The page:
16th September 2014 | Posted by: Admin |
Fig.1 Antarctic Continent. Map source: mappery.com
Continued warming of the maritime Antarctic is leading to expansive areas of snow and ice becoming increasingly biologically active, resulting in an increased flux of microorganisms and nutrients from icy habitats to the marine environment. We aim to assess climate forcing on biogeochemical activity in snow and ice-bound ecosystems in the maritime Antarctic and to estimate nutrient and biomass export by glacier meltwater into terrestrial habitats and coastal waters.
We place a special interest into the Ice-bound habitats in Antarctica because they most likely dominate the impact of biological activity upon the terrestrial CO2 budget, enhance local melting and greatly modify the transfer of nutrients to marine ecosystems by meltwater run-off. Despite this, our understanding of the biology of Antarctica's largest and most fragile terrestrial habitat, ice, is currently very limited.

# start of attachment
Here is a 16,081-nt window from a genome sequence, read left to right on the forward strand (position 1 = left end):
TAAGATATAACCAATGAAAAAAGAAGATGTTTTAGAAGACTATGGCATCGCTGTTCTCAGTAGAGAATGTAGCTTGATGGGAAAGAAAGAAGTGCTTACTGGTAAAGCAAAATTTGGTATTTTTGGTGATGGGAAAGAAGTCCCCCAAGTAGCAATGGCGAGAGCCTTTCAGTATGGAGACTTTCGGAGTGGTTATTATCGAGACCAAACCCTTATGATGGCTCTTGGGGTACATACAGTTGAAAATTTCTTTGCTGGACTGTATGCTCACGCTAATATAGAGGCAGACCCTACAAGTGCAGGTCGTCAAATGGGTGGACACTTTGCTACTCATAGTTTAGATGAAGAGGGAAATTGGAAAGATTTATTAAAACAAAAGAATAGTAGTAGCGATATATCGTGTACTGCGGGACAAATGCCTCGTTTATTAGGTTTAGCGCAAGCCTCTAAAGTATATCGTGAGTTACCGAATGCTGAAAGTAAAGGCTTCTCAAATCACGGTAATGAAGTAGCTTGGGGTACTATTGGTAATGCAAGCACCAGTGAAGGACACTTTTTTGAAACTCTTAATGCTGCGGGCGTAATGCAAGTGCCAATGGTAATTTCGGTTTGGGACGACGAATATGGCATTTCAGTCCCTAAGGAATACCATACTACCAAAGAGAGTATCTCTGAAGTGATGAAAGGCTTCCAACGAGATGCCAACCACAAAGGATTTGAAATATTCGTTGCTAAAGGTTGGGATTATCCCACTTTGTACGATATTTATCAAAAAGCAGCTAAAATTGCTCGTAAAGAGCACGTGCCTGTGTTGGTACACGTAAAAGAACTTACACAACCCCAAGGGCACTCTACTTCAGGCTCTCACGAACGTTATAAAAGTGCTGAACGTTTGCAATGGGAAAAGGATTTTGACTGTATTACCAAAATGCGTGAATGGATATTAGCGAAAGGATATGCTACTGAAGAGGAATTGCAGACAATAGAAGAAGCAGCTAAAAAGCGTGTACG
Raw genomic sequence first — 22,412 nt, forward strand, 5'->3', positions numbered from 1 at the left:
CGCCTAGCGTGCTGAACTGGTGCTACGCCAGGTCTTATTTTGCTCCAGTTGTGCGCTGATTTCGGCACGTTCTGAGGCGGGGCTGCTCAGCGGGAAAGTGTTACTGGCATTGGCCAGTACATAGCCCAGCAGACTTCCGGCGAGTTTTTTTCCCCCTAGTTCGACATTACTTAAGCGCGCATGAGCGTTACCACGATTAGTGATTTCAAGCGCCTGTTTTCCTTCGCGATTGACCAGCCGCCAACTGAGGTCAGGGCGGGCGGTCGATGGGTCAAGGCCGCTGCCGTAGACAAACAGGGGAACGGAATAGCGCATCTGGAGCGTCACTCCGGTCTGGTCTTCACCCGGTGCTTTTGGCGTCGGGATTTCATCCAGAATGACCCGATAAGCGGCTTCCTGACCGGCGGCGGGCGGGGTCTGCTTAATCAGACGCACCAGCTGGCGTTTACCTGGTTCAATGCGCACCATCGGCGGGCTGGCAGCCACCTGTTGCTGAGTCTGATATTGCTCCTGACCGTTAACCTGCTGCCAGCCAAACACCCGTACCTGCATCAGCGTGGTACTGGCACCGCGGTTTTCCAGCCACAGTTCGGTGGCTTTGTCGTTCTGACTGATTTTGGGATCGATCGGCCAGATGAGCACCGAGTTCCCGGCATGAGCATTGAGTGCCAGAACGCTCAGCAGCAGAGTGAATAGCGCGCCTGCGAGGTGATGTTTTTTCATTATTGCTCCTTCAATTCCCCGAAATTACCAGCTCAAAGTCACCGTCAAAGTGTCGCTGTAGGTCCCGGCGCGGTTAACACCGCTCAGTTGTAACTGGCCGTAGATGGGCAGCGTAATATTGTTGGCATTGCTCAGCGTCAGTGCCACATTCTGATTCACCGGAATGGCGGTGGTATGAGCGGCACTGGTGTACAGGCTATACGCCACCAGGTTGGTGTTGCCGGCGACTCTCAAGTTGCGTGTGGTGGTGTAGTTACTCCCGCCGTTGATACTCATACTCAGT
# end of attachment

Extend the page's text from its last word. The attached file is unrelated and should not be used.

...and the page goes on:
Furthermore, glacially derived nutrient and biomass export into Antarctic coastal waters has a potential to influence their iron limited primary production. Our work shows that melting glaciers are sources of bioavailable iron following the biological and physical weathering of glacial sediments. Furthermore, the iron produced by weathering also interacts with organic matter en route to the sea, which increases its solubility and availability to phytoplankton.